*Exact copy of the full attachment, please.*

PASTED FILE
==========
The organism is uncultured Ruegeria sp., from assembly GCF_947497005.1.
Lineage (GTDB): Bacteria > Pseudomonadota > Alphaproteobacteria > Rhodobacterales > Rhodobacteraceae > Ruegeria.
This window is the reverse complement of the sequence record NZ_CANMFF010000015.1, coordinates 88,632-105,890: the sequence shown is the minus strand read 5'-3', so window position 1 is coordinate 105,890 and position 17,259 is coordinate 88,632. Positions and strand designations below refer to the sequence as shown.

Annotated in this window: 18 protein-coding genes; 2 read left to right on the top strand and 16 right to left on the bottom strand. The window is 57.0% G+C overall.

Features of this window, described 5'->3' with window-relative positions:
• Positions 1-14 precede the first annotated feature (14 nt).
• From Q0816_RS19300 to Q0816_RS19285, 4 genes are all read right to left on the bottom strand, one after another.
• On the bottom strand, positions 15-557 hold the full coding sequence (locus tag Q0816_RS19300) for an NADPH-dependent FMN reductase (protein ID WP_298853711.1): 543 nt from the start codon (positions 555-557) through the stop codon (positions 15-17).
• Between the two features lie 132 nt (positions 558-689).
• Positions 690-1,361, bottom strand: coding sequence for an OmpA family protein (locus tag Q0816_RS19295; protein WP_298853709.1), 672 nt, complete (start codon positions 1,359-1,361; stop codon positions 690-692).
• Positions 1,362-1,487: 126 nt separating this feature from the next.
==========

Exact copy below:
The organism is uncultured Ruegeria sp., from assembly GCF_947497005.1.
Lineage (GTDB): Bacteria > Pseudomonadota > Alphaproteobacteria > Rhodobacterales > Rhodobacteraceae > Ruegeria.
This window is the reverse complement of the sequence record NZ_CANMFF010000015.1, coordinates 88,632-105,890: the sequence shown is the minus strand read 5'-3', so window position 1 is coordinate 105,890 and position 17,259 is coordinate 88,632. Positions and strand designations below refer to the sequence as shown.

Annotated in this window: 18 protein-coding genes; 2 read left to right on the top strand and 16 right to left on the bottom strand. The window is 57.0% G+C overall.

Features of this window, described 5'->3' with window-relative positions:
• Positions 1-14 precede the first annotated feature (14 nt).
• From Q0816_RS19300 to Q0816_RS19285, 4 genes are all read right to left on the bottom strand, one after another.
• On the bottom strand, positions 15-557 hold the full coding sequence (locus tag Q0816_RS19300) for an NADPH-dependent FMN reductase (protein ID WP_298853711.1): 543 nt from the start codon (positions 555-557) through the stop codon (positions 15-17).
• Between the two features lie 132 nt (positions 558-689).
• Positions 690-1,361, bottom strand: coding sequence for an OmpA family protein (locus tag Q0816_RS19295; protein WP_298853709.1), 672 nt, complete (start codon positions 1,359-1,361; stop codon positions 690-692).
• Positions 1,362-1,487: 126 nt separating this feature from the next.